Last modified: Saturday, January 6, 2001 6:20 PM



Cigarettes: Smoking seems to have been a common ritual of servicemen during WWII, so I've attempted to recreate a WWII style pack of smokes ("Green Luckies"-- thanks to Full-bore) based on the single view pic from Camp Mabry's historical collection. I adapted Jun Matsui's work (since a WWII pack wouldn't have a UPC), based on what I could see in the Mabry pic. Some of it is probably wrong, but what the heck-- I'll correct it as I learn more. This 56kb pic is 300 dpi and designed for printing on an Alps MD5000 (but should work on other printers), which prints the gray RGB value of 189, 193, 197 as silver foil.


According to CaptCBoard via the Sandbox, "...Lucky Greens would only have been seen in the beginning of the war. After the first year, they went to white, claiming the OD ink they used was needed for the war effort. Personally, I like the look of the green pack. Another interesting fact is that the foil used in cigarette packages then was actually lead. It was sandwiched to a sheet of wax paper..."

I was initially unsure of this point, but I've learned from Mark Bryan that they didn't have filters --but they look more interesting with 'em (and I wanted to play with matching the paint color). The celophane wrapping on the upper pack not only keeps the Evergreen styrene tubing fresh, but also protects the print from wear and scuffing.


Submitted by David Williams

04/10/00 Note: This might be confusing because I wrote the original text below based on the first submission of the white pack graphics, mentioned that I needed to revise the green pack graphics, and then received the revised white and green pack graphics from David.

While I'm figuring out how I'm going to resolve this non-linear editing nightmare, here's a scaled Topographical map (170kb) that David made and uses for his German troops...

Whew... Ask and ye shall receive: I also got a green pack revision from Kyle, which you can see here (108kb). Many thanks, Kyle!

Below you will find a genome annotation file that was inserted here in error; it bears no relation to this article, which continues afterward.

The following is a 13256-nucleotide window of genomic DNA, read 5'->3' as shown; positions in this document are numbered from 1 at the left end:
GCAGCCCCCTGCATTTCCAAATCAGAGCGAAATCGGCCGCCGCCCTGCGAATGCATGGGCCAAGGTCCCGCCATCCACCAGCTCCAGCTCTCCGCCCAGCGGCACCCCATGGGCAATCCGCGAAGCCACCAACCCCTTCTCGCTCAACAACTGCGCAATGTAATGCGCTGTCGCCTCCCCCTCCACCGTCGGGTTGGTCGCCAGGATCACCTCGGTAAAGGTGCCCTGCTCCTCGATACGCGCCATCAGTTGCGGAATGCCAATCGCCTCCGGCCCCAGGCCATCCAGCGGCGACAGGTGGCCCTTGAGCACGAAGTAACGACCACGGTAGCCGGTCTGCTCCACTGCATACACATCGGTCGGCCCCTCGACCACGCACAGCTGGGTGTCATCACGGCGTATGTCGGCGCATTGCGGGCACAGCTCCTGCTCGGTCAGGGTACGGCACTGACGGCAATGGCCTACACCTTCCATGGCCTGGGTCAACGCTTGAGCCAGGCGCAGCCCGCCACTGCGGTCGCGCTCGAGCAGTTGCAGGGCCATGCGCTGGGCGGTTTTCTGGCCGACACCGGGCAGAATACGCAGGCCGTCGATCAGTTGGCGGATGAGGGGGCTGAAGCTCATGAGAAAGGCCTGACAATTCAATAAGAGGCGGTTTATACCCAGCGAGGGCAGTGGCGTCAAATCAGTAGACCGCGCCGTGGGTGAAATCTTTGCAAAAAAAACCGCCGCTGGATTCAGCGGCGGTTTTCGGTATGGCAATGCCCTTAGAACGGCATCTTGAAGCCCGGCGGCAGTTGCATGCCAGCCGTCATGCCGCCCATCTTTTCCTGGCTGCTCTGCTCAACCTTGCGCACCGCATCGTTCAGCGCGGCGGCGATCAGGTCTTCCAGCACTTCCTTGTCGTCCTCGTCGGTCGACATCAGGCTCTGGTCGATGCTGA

04/07/00 (original text)-- Wow! Rather than rephrasing it, here's the scoop in David's own words:

"...G'day I regularly come to look around your site from time to time, during one of my visits I was having a read of your Dirty Dave article and was intrigued by your WWII Lucky strike rendition, so much so I decided to have a go myself.

After doing a search on lucky strike and after weeding out all the Grand Prix (both F1 and Motorcycle) and the Anti smoking stuff, I found two sites that had some good reference shots and info about the 1940's style packets so I thought you might be interested as you seemed to lack a good resource.

Here are the URLs:

http://www.antiqueadvertising.com/history.html - A brief history of Lucky Strike products.

http://www.the-forum.com/ephemera/label/cigpack2.htm - Scans of actual packets from the late 1940's to the 1950's these are in fact export only versions.

According the first site it appears that the green packets where dropped due to the demand for green pigment in 1942 for the war effort and the colour of the pack changed to white . Hence the phrase, "Lucky Strike green has gone to war").

With this in mind I have made two packets one for 1942 and one for 1944 using the above two sites as a reference, I hope you like em and find the sites of some use.

David Williams, Australia."

Since I did the initial Green Luckies rendition, I'd been back to the Camp Mabry museum and noticed the script writing on the side of the pack, but couldn't make out what it said behind the glass. So I never got around to fixing the image. I mentioned to David that the 1942 pack probably just needed to be recoloured :^) to create a more accurate greenie version, so he sent me this. It should be a fairly simple mod which I'll tackle and post later (I'm in the middle of bodyworx at the moment :^).

I can't thank David enough for his great contribution!!! The article subtitle is his too, but I "Texanized" it. (I never did ask him, but I wonder if everyone in Australia wrestles crocs and throws Barbie onto shrimps? Here in Texas we all wear cowboy hats and gun people down with our six-shooters for looking at us the wrong way.)

Note to children: Don't smoke. According to research at the Institute of Revisionist History, everyone who died in World War II was killed by lung cancer, either from smoking or from inhaling second-hand smoke.